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Discussion in 'Blu-ray and UHD' started by John Kwong, Sep 5, 2007.
Did anyone else read anything about this?
I saw the news earlier today.
It's a mild disappointment. The PG-13 theatrical cut was something I was more than ready to purchase. It'll be interesting to see what the differences in the Unrated version are. My guess is that this is about 95% marketing gimmick and 5% director's intent.
This is annoying to the point where I might just rent this instead. Really, we're paying premium prices for these HD formats and to get shortchanged with content compared to the DVD version doesn't make any sense. The majority of extras I can live without but having multiple versions via seemless branching is a big selling point for me.
Eh, I'll just rent the unrated on SD and see if there is a major difference between that and the theatrical cut. We've all been burned by so-called 'Unrated' cuts before, this one might be no exception.
That said, this is a perplexing move by Fox Home Video. I would love to hear the reason behind this.
Since I haven't seen this film yet anyway, this is exactly what I plan to do. I'm still debating whether or not I want to spring for the Die Hard Trilogy box set and take the time to sell 2 and 3 individual.
The whole 'unrated on home video' phenomenon of late is incredibly lame. That said, it should be on the BD. Obviously a double-dip situation. Which is also lame.
The only thing I can think of is that they want to try to get you to buy this on both BD and DVD. That may sound a bit conspiracy theorist, but is it much different that the one disc version of a film for R1 and two discs for other regions only for a double dip of the two disc months later strategy that Fox likes to use. Not to mention all the other studio double dips.
I don't know. I wanted to get this on BD, but why should I if they are only going to have the PG-13 available which no one really wanted for a Die Hard film anyway?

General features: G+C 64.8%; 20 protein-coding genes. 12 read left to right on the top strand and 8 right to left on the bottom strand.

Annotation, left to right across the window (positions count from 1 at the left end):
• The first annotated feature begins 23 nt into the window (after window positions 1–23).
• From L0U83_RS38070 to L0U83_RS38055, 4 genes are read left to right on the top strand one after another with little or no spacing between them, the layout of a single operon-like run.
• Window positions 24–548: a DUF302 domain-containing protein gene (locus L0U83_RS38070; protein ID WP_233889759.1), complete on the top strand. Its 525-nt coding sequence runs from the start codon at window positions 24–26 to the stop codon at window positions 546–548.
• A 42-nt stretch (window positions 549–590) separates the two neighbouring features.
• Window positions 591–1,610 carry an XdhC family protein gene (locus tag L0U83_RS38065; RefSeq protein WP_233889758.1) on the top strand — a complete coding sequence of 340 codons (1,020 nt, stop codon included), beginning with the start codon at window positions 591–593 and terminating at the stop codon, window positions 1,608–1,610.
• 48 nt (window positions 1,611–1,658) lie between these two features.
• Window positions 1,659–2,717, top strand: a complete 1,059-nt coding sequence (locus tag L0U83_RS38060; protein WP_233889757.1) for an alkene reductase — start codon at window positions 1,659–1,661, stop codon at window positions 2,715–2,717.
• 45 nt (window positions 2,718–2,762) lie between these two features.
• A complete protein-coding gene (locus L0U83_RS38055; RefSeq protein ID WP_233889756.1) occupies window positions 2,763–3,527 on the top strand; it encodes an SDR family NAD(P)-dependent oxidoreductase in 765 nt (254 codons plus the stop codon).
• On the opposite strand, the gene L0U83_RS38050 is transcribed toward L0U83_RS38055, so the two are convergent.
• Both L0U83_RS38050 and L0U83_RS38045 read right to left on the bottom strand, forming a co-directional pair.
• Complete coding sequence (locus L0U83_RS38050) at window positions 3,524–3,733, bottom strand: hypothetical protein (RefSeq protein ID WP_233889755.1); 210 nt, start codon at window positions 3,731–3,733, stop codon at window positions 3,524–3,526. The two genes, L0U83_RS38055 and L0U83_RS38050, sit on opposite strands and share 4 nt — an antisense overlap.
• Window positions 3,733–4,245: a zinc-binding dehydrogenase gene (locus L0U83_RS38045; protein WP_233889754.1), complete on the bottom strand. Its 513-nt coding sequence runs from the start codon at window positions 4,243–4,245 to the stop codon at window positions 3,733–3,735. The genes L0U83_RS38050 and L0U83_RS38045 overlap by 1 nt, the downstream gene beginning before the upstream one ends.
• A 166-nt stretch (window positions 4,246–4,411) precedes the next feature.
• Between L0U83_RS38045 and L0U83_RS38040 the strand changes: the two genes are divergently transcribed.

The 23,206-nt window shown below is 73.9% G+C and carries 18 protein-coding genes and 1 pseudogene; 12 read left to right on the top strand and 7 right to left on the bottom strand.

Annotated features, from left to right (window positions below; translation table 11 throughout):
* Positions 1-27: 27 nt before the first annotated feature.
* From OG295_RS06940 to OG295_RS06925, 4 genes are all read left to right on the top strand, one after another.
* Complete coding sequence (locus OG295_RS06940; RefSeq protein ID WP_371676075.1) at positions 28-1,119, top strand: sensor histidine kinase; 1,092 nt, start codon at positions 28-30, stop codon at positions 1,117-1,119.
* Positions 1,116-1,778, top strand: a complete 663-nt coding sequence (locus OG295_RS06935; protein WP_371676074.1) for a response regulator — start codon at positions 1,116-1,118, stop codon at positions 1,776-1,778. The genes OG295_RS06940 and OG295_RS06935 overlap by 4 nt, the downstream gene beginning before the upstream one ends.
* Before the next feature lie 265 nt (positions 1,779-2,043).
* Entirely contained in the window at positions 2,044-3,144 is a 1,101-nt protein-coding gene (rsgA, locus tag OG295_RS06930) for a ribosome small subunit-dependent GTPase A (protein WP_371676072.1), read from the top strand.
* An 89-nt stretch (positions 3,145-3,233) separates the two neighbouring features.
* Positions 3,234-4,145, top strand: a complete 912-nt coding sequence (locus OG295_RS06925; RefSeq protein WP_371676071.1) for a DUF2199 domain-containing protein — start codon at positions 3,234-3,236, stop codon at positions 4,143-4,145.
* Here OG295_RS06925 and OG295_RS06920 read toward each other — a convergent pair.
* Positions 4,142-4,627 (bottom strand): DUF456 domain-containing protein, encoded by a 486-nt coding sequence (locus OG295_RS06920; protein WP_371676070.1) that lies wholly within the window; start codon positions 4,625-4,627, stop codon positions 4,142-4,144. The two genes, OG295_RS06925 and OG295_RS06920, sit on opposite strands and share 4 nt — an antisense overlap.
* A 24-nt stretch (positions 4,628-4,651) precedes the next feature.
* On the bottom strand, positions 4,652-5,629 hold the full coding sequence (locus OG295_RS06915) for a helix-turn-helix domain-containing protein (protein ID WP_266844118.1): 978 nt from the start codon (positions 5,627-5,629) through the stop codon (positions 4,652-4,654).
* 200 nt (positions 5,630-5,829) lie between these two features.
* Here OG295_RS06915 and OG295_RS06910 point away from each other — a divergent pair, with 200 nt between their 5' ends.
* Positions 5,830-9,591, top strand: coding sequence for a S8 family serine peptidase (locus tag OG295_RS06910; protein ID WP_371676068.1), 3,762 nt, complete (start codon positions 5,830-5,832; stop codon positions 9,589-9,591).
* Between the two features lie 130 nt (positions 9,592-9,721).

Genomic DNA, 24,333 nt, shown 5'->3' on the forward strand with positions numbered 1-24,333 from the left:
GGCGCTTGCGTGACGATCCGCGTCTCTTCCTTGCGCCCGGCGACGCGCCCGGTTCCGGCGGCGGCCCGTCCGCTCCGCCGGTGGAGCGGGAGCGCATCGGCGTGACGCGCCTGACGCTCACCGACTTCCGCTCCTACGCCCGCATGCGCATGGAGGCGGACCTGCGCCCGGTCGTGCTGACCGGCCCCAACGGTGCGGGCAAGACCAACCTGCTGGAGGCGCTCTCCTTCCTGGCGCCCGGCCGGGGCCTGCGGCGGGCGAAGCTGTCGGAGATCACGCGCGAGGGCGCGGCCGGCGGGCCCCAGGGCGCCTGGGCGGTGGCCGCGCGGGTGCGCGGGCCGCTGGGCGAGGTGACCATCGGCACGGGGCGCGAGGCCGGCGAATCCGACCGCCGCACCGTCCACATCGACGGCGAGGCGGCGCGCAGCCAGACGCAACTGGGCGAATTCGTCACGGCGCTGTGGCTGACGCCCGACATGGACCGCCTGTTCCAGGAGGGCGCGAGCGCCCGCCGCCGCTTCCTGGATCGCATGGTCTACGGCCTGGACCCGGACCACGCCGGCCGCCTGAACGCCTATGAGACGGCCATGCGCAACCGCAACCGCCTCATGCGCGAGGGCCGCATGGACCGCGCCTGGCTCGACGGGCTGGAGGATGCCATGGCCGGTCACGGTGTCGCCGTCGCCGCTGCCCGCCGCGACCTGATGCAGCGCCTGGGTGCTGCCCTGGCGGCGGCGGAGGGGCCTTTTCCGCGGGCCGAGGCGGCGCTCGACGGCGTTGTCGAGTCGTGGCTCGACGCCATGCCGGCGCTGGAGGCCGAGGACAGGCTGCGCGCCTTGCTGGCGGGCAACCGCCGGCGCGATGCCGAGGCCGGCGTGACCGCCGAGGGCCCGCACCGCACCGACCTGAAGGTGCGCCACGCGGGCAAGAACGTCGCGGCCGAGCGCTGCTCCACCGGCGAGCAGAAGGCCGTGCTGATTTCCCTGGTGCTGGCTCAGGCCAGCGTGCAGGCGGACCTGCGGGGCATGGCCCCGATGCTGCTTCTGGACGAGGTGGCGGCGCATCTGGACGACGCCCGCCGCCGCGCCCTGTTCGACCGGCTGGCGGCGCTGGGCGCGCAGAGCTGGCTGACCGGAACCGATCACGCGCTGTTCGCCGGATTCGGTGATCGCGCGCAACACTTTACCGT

One cannot understand the logic with this decision. That said, I enjoyed the theatrical version and will purchase that and will not double dip on any future releases of this title. What they should have done is provide both versions on the same disks and make use of the technology that has been available for some time.
Yep, it was the version I've enjoyed in the movie theater and I'm not going to repurchase a longer version down the road just to hear a couple of curse words or to see a little more blood.
I'm not double dipping.
I'll wait for the unrated BD release.
I'm with you if they tried to add curse words and blood.
But, in this case, they removed them to get a certain rating.
I want to buy the originally intended version, not some studio mandated cut.
This is a no buy for me.
I'm probably in the minority here, but I'm glad it is the pg-13 theatrical version. I actually appreciate there being less cursing and I enjoyed the film in the theaters.
Pitiful decision by Fox. There's more than enough space to put both cuts on the Blu-Ray version, but they're simply choosing not to so they can "double dip" on this title in a few months. Instead of a potential Blu-Ray purchase they'll get an Unrated DVD rental from me and that's it.
I'm sure a double dip is planned.
I'll be waiting too.
Two words: seamless branching.
I wonder if they want this format to succeed at all. Maybe Toshiba paid them off to make stupid release decisions like this on BD.
Live Unrated or Rent Hard!
I had heard they edited out the “Yippee-ki-yay” line for the theatrical release. Is that so?
I would tend to agree, except that this movie wasn't originally intended to be PG-13. Unfortunately, the lip-flap and premature/sloppy edits are too distracting in the theatrical cut - I picked up on it upon my first viewing at the cinema. I'm not saying an unrated cut will make this title an any better or worse film, but hopefully I won't be taken out of the movie experience by clumsy work in post.
PG-13 cut = no $ale for me, regretably.
The thing is, they could have still got a PG-13 even if they didn't "obfuscate" those two syllables, because it's the only time in the film that word is "said".